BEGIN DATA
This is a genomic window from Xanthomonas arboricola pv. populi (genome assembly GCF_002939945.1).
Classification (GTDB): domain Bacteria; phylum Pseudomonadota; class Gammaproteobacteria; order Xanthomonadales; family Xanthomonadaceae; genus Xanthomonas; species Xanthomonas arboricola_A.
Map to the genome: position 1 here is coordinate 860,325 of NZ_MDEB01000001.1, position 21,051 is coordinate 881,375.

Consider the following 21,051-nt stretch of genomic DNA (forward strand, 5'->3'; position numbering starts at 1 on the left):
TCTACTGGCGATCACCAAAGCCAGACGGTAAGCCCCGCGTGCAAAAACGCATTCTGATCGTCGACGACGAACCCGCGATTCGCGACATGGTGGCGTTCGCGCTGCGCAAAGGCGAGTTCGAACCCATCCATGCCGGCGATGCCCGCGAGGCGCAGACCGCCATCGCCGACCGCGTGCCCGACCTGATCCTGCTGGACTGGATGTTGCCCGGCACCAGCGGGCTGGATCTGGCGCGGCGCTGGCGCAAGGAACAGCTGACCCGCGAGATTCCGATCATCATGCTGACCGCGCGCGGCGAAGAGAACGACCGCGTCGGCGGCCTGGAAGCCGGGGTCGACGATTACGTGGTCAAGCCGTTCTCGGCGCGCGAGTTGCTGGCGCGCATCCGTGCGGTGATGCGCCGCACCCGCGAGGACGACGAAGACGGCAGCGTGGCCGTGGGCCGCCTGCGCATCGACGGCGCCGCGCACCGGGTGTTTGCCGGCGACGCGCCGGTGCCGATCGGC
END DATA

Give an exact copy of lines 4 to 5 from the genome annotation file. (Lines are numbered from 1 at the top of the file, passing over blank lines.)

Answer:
Consider the following 21,051-nt stretch of genomic DNA (forward strand, 5'->3'; position numbering starts at 1 on the left):
TCTACTGGCGATCACCAAAGCCAGACGGTAAGCCCCGCGTGCAAAAACGCATTCTGATCGTCGACGACGAACCCGCGATTCGCGACATGGTGGCGTTCGCGCTGCGCAAAGGCGAGTTCGAACCCATCCATGCCGGCGATGCCCGCGAGGCGCAGACCGCCATCGCCGACCGCGTGCCCGACCTGATCCTGCTGGACTGGATGTTGCCCGGCACCAGCGGGCTGGATCTGGCGCGGCGCTGGCGCAAGGAACAGCTGACCCGCGAGATTCCGATCATCATGCTGACCGCGCGCGGCGAAGAGAACGACCGCGTCGGCGGCCTGGAAGCCGGGGTCGACGATTACGTGGTCAAGCCGTTCTCGGCGCGCGAGTTGCTGGCGCGCATCCGTGCGGTGATGCGCCGCACCCGCGAGGACGACGAAGACGGCAGCGTGGCCGTGGGCCGCCTGCGCATCGACGGCGCCGCGCACCGGGTGTTTGCCGGCGACGCGCCGGTGCCGATCGGC